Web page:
I eat as a habit - every time I walk in to the kitchen I want to grab something to eat, even if I'm not hungry! Just because it's there, doesn't mean I need to eat it. Especially at night before bed!
Trying new recipes is fun! Mark and I found this baked chicken thigh recipe that gets the skin deliciously crispy and the meat so moist. I definitely had a few fails, but failing is learning, yea?
Food affects your skin - I've been lamenting over the last year or so that the dark circles and bags under my eyes are worsening. I can get very upset about this if I'm in a particularly vain mood and I picture myself in ten years with sagging, drooping skin pockets under my eyeballs. But I actually noticed a big difference in the way they looked this month! I wasn't even thinking about the benefits my skin could see! I don't know if its the sugar or the dairy or what, but it definitely motivates me to be more conscious of what I'm eating.
Sugar is an addiction - on a spiritual note, I realized I am way too judge-mental towards those who can't break a serious addiction like smoking or alcohol. I struggled to give up sugar for 26 days - just SUGAR, and the day after I decided the fast was over, I had ice cream. Just like an addict who is sober for a few weeks but goes right back to whatever his vice is even though he was doing so well without it. This whole experience has changed the way I look at people that I see smoking. (I'm just using that as an example because I admit, I hate smelling the cigarette smoke). Whenever I go out for a run early in the morning, there is always a lady who sits out on her front porch and smoke a cigarette. On Saturday it was 39 degrees out while I was running and sure enough, there she was all bundled up and sitting on her little bench with a cigarette. I'm a little ashamed to admit, but after 2-3 years of seeing this lady off an on when I go running, I prayed for her for the first time. A prayer that she would allow God to loose the chains of her addiction. Not that I know now what its like to be addicted, I'm not trying to make that claim, but I think a log has been removed from my eye.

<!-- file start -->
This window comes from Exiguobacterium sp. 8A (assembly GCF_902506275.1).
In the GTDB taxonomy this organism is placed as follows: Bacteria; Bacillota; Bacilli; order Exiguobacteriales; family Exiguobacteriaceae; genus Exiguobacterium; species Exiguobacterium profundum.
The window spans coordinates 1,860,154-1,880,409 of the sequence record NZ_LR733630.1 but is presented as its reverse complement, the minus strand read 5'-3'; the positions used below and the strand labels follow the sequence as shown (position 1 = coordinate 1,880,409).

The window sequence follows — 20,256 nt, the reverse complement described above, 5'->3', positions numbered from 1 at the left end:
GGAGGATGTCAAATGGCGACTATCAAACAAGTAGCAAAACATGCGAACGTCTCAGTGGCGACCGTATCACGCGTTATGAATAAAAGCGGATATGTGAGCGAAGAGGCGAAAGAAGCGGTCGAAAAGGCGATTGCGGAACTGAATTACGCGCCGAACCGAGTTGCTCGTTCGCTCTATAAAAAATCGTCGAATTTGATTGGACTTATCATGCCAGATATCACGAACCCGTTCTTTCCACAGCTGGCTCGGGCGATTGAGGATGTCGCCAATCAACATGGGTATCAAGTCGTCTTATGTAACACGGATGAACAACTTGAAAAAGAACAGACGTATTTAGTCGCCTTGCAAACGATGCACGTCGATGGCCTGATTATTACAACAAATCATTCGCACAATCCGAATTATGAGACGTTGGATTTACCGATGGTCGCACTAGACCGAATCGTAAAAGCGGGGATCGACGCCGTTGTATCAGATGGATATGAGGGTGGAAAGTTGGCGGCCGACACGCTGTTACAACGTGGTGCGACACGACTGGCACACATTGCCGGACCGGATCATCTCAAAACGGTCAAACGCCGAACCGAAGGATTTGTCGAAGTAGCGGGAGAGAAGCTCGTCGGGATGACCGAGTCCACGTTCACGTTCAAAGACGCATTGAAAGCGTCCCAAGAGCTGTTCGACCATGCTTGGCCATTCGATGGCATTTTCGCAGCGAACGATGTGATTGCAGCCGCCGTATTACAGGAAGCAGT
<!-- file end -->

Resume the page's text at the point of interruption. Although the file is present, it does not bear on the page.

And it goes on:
So there you have it. 10 main things I learned. My overall
I do feel motivated to eat healthy through out the week, I'm still staying away from soda at least until after my 1/2 marathon, and I'm settling into a nice pattern of working out during the week. After 4 weeks of consistent exercising I am starting to see more definition in my legs and arms and that is motivating me to continue!
I think doing a cleanse or restricting yourself to a "clean" diet for a specific amount of time is beneficial as it helps refocus your mind and body. You have to be careful not to binge after coming off of something like this and look at it as kickstart to healthier eating overall. There's no way I could stick to the Whole30 every day of my life - but it's helped me take a step back, shake out some of the junk that my body was craving and say going forward we're going to allow some not so good stuff back in but only in moderation. Eventually I would like to get to the point where we're eating clean 75-80% of the time and allowing the other 20-25% to be room for convenience and treats. Healthy living is a lifelong process and I think you need to give yourself grace but also give yourself goals. I don't want to look back at my life and remember how I was always on a dieting/binging cycle trying to achieve unrealistic goals, but I also want to look back and know that I didn't waste a perfectly healthy body by feeding it junk and not taking care of it.
What about you? Have you stuck to your New Years goals of getting healthier? What have you learned along the way?